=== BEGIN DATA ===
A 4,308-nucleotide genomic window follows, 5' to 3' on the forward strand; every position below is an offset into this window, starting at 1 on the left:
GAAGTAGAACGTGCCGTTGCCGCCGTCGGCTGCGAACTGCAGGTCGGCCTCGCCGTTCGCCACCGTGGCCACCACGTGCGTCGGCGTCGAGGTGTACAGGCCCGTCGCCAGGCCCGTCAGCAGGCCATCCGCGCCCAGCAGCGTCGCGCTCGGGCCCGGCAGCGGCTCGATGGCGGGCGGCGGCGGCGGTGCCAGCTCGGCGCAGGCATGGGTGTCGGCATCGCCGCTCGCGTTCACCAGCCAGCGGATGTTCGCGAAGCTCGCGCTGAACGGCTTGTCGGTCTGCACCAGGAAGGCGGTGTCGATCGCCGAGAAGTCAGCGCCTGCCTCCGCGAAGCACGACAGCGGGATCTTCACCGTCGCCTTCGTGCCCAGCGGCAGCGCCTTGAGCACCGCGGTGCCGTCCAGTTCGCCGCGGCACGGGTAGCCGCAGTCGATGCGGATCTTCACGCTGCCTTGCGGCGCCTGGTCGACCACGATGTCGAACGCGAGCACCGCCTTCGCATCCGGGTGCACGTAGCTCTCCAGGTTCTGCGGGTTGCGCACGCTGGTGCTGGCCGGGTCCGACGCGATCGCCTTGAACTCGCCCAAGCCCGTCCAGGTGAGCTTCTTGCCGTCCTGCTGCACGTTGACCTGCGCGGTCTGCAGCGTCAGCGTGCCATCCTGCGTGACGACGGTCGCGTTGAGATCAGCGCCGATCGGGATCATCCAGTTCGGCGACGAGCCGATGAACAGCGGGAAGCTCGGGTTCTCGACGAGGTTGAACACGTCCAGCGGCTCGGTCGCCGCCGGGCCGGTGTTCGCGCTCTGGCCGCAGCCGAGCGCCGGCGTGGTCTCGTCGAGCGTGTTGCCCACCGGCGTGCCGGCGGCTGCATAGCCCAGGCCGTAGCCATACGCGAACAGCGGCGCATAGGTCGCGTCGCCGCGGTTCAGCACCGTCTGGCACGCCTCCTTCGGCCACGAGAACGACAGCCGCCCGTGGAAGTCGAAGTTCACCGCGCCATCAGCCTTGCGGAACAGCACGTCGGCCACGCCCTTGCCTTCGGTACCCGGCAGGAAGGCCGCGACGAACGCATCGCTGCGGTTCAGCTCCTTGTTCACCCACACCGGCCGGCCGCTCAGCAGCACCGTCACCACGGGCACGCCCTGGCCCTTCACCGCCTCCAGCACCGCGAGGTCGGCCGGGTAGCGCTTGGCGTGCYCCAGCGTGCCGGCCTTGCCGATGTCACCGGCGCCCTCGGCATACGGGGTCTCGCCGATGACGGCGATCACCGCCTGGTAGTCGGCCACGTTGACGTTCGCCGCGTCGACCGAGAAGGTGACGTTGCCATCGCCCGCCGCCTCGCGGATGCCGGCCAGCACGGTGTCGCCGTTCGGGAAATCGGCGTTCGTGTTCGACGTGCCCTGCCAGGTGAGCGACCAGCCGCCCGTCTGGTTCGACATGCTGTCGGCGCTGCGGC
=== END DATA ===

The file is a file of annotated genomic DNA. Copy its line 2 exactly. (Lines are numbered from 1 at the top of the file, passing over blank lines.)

GAAGTAGAACGTGCCGTTGCCGCCGTCGGCTGCGAACTGCAGGTCGGCCTCGCCGTTCGCCACCGTGGCCACCACGTGCGTCGGCGTCGAGGTGTACAGGCCCGTCGCCAGGCCCGTCAGCAGGCCATCCGCGCCCAGCAGCGTCGCGCTCGGGCCCGGCAGCGGCTCGATGGCGGGCGGCGGCGGCGGTGCCAGCTCGGCGCAGGCATGGGTGTCGGCATCGCCGCTCGCGTTCACCAGCCAGCGGATGTTCGCGAAGCTCGCGCTGAACGGCTTGTCGGTCTGCACCAGGAAGGCGGTGTCGATCGCCGAGAAGTCAGCGCCTGCCTCCGCGAAGCACGACAGCGGGATCTTCACCGTCGCCTTCGTGCCCAGCGGCAGCGCCTTGAGCACCGCGGTGCCGTCCAGTTCGCCGCGGCACGGGTAGCCGCAGTCGATGCGGATCTTCACGCTGCCTTGCGGCGCCTGGTCGACCACGATGTCGAACGCGAGCACCGCCTTCGCATCCGGGTGCACGTAGCTCTCCAGGTTCTGCGGGTTGCGCACGCTGGTGCTGGCCGGGTCCGACGCGATCGCCTTGAACTCGCCCAAGCCCGTCCAGGTGAGCTTCTTGCCGTCCTGCTGCACGTTGACCTGCGCGGTCTGCAGCGTCAGCGTGCCATCCTGCGTGACGACGGTCGCGTTGAGATCAGCGCCGATCGGGATCATCCAGTTCGGCGACGAGCCGATGAACAGCGGGAAGCTCGGGTTCTCGACGAGGTTGAACACGTCCAGCGGCTCGGTCGCCGCCGGGCCGGTGTTCGCGCTCTGGCCGCAGCCGAGCGCCGGCGTGGTCTCGTCGAGCGTGTTGCCCACCGGCGTGCCGGCGGCTGCATAGCCCAGGCCGTAGCCATACGCGAACAGCGGCGCATAGGTCGCGTCGCCGCGGTTCAGCACCGTCTGGCACGCCTCCTTCGGCCACGAGAACGACAGCCGCCCGTGGAAGTCGAAGTTCACCGCGCCATCAGCCTTGCGGAACAGCACGTCGGCCACGCCCTTGCCTTCGGTACCCGGCAGGAAGGCCGCGACGAACGCATCGCTGCGGTTCAGCTCCTTGTTCACCCACACCGGCCGGCCGCTCAGCAGCACCGTCACCACGGGCACGCCCTGGCCCTTCACCGCCTCCAGCACCGCGAGGTCGGCCGGGTAGCGCTTGGCGTGCYCCAGCGTGCCGGCCTTGCCGATGTCACCGGCGCCCTCGGCATACGGGGTCTCGCCGATGACGGCGATCACCGCCTGGTAGTCGGCCACGTTGACGTTCGCCGCGTCGACCGAGAAGGTGACGTTGCCATCGCCCGCCGCCTCGCGGATGCCGGCCAGCACGGTGTCGCCGTTCGGGAAATCGGCGTTCGTGTTCGACGTGCCCTGCCAGGTGAGCGACCAGCCGCCCGTCTGGTTCGACATGCTGTCGGCGCTGCGGC